Feel the Fear and Do It Anyway

This post is written in solidarity with Leo Babauta, who received an email informing him that the phrase “Feel the Fear and Do It Anyway” was copyrighted. Since this phrase happens to be one of my mantras, I disagree with having someone owning the phrase and dictating how and where it should be used. While I believe it’s important to respect intellectual property, I don’t think you need to be an intellectual to come up with a phrase like this, let alone claim ownership of it!

Rational and Irrational Fears

Fear is one of the strongest and most fatal obstacles to success. It paralyzes us from ever taking action to achieve our goals.

But fear (like all other negative emotions) exists to advance our life on earth. We experience fear so that we do not take the actions that can put us in harm’s way. Fear of heights is a very reasonable emotion to experience. Without it we might jump off high places with a wide smile on our faces!

So fear itself isn’t a problem. It’s there for a reason.

It becomes a problem when we experience it in the wrong situations or for the wrong reasons. This kind of fear is irrational. Rather than fulfilling its role of protecting us, it causes us damage. This is the kind of fear that needs to be uprooted from our lives.

Overcoming Irrational Fears

Given the fact that irrational fears aren’t grounded in reality, they are based on impressions and assumptions we have formed about an experience we have yet to experience! Those most frightened of public speaking usually don’t have any experience speaking in public! But they assume it will be a terrifying ordeal and so they go through the emotions that support their impression.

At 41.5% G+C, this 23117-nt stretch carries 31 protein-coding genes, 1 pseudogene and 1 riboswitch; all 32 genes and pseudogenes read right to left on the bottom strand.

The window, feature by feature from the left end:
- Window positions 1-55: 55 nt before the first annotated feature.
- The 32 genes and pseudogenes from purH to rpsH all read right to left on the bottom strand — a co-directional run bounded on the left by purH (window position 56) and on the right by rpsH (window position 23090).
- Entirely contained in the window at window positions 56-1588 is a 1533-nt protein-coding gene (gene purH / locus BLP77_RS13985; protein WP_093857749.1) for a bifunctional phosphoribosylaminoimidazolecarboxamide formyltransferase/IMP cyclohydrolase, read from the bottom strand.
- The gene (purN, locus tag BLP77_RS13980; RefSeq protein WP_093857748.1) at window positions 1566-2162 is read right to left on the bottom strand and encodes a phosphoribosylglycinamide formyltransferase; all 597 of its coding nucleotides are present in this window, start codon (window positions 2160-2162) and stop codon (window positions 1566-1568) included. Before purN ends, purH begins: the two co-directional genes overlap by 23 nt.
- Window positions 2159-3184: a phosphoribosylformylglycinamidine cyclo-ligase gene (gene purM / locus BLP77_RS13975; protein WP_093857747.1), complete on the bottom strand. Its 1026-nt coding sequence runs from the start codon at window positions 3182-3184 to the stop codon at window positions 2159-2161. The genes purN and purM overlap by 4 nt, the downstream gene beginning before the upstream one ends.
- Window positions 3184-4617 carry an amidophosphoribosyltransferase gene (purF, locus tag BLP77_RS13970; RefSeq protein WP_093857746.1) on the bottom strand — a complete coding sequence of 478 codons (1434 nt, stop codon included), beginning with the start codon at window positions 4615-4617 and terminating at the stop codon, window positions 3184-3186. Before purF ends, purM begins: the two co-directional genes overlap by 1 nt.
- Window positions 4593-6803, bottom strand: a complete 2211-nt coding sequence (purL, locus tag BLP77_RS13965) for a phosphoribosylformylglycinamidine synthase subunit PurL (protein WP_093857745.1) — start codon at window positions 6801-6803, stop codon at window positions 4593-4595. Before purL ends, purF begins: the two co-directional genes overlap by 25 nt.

Is there anything to really be afraid of when speaking in front of an audience?

Not really. To be more specific: whatever it is you’re afraid of, fear will make it worse.

If you’re afraid of making a fool out of yourself, then being frightened to death to get up on stage won’t make you less of a fool. 🙂

Fear that is not based on real threats is baseless, and the only way to expose it is by taking action to dispel it. That way, we would have experienced what we are frightened of, without the threats that we feared, simply because they never existed!

Fear in Everyday Life

You might think that fear pops up only when it comes to radical situations, such as bungee jumping or being confronted by a grizzly bear. But we experience fear on a very regular basis. In fact, fear is one of the most common causes of procrastination. We put off work because we’re afraid of the experience, or the outcomes.

But usually, when we bring ourselves to do the work, we realize that it’s not bad after all and that we have underestimated our ability to get it done. The fears were irrational.

There are many opportunities around us to move our lives forward, but we overlook them because we’re too afraid of the unknown or whether we are capable of achieving our goals or not. But rather than live in a bubble of fear, it’s important that we liberate ourselves from irrational fears and interact with reality, to discover how meaningless our fears are.

Don’t deny that you are frightened. Don’t blame yourself for being afraid. Don’t mix your fear with guilt.

Feel the fear and do it anyway.


Short Film: What Is That?

A touching short film about parents and parenting. I don’t want to spoil a thing, so just watch the film!